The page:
PoliticoEurope lauds Putin’s role in breaking Europe’s ‘fossil fuel addiction’: ‘All it needed was a nudge’


The European branch of Politico recognized Russian President Vladimir Putin as the most influential green energy influencer in Europe because his war crimes “forced Europe to finally break its fossil fuel addiction.”

In their inaugural “Green 28” list of the 28 most impactful movers and shakers promoting the climate change agenda in Europe, Politico Europe put Putin at the number one spot because his war on Ukraine has forced the rest of Europe to divest from fossil fuels. 

The entry noted, “It took a war criminal to speed up Europe’s green revolution. By invading Ukraine and manipulating energy supplies to undermine European support for Kyiv, Russian President Vladimir Putin has achieved something generations of green campaigners could not — clean energy is now a fundamental matter of European security.”

BIDEN SAYS PUTIN ‘MISCALCULATED SIGNIFICANTLY’ IN ‘IRRATIONAL’ RUSSIAN INVASION OF UKRAINE

Vladimir Putin delivers an address flanked by men in military uniforms. (AP)
(Pavel Bednyakov, Sputnik, Kremlin Pool Photo via AP)

Because of Putin’s war on its neighboring country, a plan from the EU “was sketched out aimed at unhooking the Continent’s energy ties from Moscow. It leaned on three pillars: cutting oil, gas and coal supplies from Russia; getting gas and other fossil fuels from elsewhere; and massively speeding up the roll out of renewable power and energy saving measures.”

In short, Russia forced Europe to go green, and quickly. 

A corresponding tweet from PoliticoEurope conveyed a slightly more celebratory tone, as if the energy crisis foisted on Europe because of the Russian invasion, was a good thing – an end to an “addiction.” 

The tweet stated, “It took a war criminal to speed up Europe’s green revolution. Vladimir Putin’s brutal invasion of Ukraine has forced Europe to finally break its fossil fuel addiction. For this reason, he has topped our inaugural #POLITICOGreen28 list.”

The entry mentioned the good news, that in the wake of the crisis, the continent is turning to cleaner energy. “Seven months on, a POLITICO survey of data on clean energy, energy savings and policies shows that the first signs of that green surge are appearing. Analysts are in little doubt that the change is structural, permanent and historic.”

It cited Brussels-based think tank Bruegel and research fellow Simone Tagliapietra, who claimed, “We will look back at this situation in 10 years time and see, OK, that was the moment where we really got serious about the green transition and we really had the big green acceleration.”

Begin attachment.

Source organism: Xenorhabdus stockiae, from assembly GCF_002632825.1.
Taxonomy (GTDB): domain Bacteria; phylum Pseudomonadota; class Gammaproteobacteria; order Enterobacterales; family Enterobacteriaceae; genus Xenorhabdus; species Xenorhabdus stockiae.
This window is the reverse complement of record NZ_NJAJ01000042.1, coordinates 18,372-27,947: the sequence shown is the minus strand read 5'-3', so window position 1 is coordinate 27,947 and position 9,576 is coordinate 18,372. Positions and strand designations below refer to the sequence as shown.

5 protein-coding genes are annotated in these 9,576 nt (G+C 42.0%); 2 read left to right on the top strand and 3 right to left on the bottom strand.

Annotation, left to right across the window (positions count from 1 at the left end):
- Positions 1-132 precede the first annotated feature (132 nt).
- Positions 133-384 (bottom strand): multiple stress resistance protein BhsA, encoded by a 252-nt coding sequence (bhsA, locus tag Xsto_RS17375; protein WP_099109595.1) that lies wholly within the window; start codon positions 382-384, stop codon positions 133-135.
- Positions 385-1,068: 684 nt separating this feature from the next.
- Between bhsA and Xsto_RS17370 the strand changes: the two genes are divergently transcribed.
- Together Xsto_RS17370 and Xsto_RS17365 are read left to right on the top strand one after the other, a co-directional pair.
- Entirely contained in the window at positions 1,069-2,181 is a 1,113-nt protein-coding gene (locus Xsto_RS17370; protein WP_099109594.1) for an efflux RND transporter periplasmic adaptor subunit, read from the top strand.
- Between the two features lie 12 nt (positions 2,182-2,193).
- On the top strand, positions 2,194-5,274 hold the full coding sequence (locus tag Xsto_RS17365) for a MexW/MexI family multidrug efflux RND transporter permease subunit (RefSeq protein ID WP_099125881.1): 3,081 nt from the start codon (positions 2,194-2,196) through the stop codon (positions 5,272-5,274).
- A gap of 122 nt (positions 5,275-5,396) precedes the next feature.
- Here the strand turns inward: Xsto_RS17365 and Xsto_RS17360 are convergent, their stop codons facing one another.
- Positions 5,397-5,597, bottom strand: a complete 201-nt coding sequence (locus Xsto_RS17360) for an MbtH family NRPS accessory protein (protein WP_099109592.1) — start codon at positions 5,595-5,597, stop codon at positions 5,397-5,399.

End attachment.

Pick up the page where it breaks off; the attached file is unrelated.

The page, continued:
AS PUTIN TURNS 70, FORMER RUSSIA INSIDER WEIGHS IN ON LIKELIHOOD OF NUCLEAR MOVE

Russian President Vladimir Putin, center, attends the Victory Day military parade marking the 77th anniversary of the end of World War II in Moscow, Russia, Monday, May 9, 2022. (Mikhail Metzel, Sputnik, Kremlin Pool Photo via AP) (Mikhail Metzel, Sputnik, Kremlin Pool Photo via AP) 

Russian President Vladimir Putin, center, attends the Victory Day military parade marking the 77th anniversary of the end of World War II in Moscow, Russia, Monday, May 9, 2022. (Mikhail Metzel, Sputnik, Kremlin Pool Photo via AP) (Mikhail Metzel, Sputnik, Kremlin Pool Photo via AP) 
(AP)

PoliticoEurope described how Putin’s actions could not have been better timed. “He attacked Europe’s energy system just as an array of cheap and reliable alternatives became realistic. That’s not only solar and wind, which now generate power at a fraction of the cost of gas; products that even five years ago had barely entered the market, such as heat pumps, are now mature.”

Doubling down on this sentiment, the outlet added, “Putin also invaded Ukraine after the EU had spent two years laying the foundations of its Green Deal program for zeroing out emissions by 2050. That meant the policy machinery for a total remake of the European energy economy was already moving. All it needed was a nudge.”

Taking a slightly more pessimistic turn, the entry acknowledged, “The green acceleration doesn’t mean Europeans will avoid a succession of brutally cold and expensive winters.” Still Putin’s actions have “broadened the political coalition for green energy.”

In that way, PoliticoEurope added, “Putin’s influence on Europe’s green agenda in 2022 is inarguable. Every decision on investment, research and policy is now being filtered through the lens of energy as a matter of European security.” 

Climate protesters demonstrate outside Norwegian parliament in Oslo, Friday, Sept. 20, 2019. Protesters around the world joined rallies on Friday as a day of worldwide demonstrations calling for action against climate change began ahead of a U.N. summit in New York. (Berit Roald/NTB Scanpix)

Climate protesters demonstrate outside Norwegian parliament in Oslo, Friday, Sept. 20, 2019. Protesters around the world joined rallies on Friday as a day of worldwide demonstrations calling for action against climate change began ahead of a U.N. summit in New York. (Berit Roald/NTB Scanpix)

The entry concluded, “But the consequences mean an EU that becomes greener, faster, than before Russian troops marched across the Ukrainian border.” 

Fox News Digital reached out to PoliticoEurope for comment as to why it framed the story this way, though the outlet has yet to respond. 

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